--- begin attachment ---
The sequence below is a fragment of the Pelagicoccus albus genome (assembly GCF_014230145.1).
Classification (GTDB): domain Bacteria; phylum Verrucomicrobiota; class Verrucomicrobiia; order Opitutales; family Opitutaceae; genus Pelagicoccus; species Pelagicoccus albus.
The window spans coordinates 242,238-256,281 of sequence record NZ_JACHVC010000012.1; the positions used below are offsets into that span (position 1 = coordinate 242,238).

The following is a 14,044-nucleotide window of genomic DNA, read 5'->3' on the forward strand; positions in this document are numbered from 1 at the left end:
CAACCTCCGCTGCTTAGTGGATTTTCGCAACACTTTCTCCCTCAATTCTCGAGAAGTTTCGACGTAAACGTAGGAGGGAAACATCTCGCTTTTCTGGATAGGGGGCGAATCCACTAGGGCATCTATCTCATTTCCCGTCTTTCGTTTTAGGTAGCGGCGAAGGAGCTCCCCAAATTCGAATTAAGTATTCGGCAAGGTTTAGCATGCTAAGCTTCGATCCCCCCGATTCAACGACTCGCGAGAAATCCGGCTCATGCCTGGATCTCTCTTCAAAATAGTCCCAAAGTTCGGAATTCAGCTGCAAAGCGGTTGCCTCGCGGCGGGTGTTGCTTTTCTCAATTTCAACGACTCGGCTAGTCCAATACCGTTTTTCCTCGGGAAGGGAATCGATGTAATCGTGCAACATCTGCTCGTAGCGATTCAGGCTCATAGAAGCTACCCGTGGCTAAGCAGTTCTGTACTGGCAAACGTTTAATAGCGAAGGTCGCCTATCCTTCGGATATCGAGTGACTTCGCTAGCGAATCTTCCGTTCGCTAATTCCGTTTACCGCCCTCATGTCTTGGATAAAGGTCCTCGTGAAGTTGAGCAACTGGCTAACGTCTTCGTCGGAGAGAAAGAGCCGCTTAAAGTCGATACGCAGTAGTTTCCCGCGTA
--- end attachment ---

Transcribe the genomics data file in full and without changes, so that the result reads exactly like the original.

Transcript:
The sequence below is a fragment of the Pelagicoccus albus genome (assembly GCF_014230145.1).
Classification (GTDB): domain Bacteria; phylum Verrucomicrobiota; class Verrucomicrobiia; order Opitutales; family Opitutaceae; genus Pelagicoccus; species Pelagicoccus albus.
The window spans coordinates 242,238-256,281 of sequence record NZ_JACHVC010000012.1; the positions used below are offsets into that span (position 1 = coordinate 242,238).

The following is a 14,044-nucleotide window of genomic DNA, read 5'->3' on the forward strand; positions in this document are numbered from 1 at the left end:
CAACCTCCGCTGCTTAGTGGATTTTCGCAACACTTTCTCCCTCAATTCTCGAGAAGTTTCGACGTAAACGTAGGAGGGAAACATCTCGCTTTTCTGGATAGGGGGCGAATCCACTAGGGCATCTATCTCATTTCCCGTCTTTCGTTTTAGGTAGCGGCGAAGGAGCTCCCCAAATTCGAATTAAGTATTCGGCAAGGTTTAGCATGCTAAGCTTCGATCCCCCCGATTCAACGACTCGCGAGAAATCCGGCTCATGCCTGGATCTCTCTTCAAAATAGTCCCAAAGTTCGGAATTCAGCTGCAAAGCGGTTGCCTCGCGGCGGGTGTTGCTTTTCTCAATTTCAACGACTCGGCTAGTCCAATACCGTTTTTCCTCGGGAAGGGAATCGATGTAATCGTGCAACATCTGCTCGTAGCGATTCAGGCTCATAGAAGCTACCCGTGGCTAAGCAGTTCTGTACTGGCAAACGTTTAATAGCGAAGGTCGCCTATCCTTCGGATATCGAGTGACTTCGCTAGCGAATCTTCCGTTCGCTAATTCCGTTTACCGCCCTCATGTCTTGGATAAAGGTCCTCGTGAAGTTGAGCAACTGGCTAACGTCTTCGTCGGAGAGAAAGAGCCGCTTAAAGTCGATACGCAGTAGTTTCCCGCGTA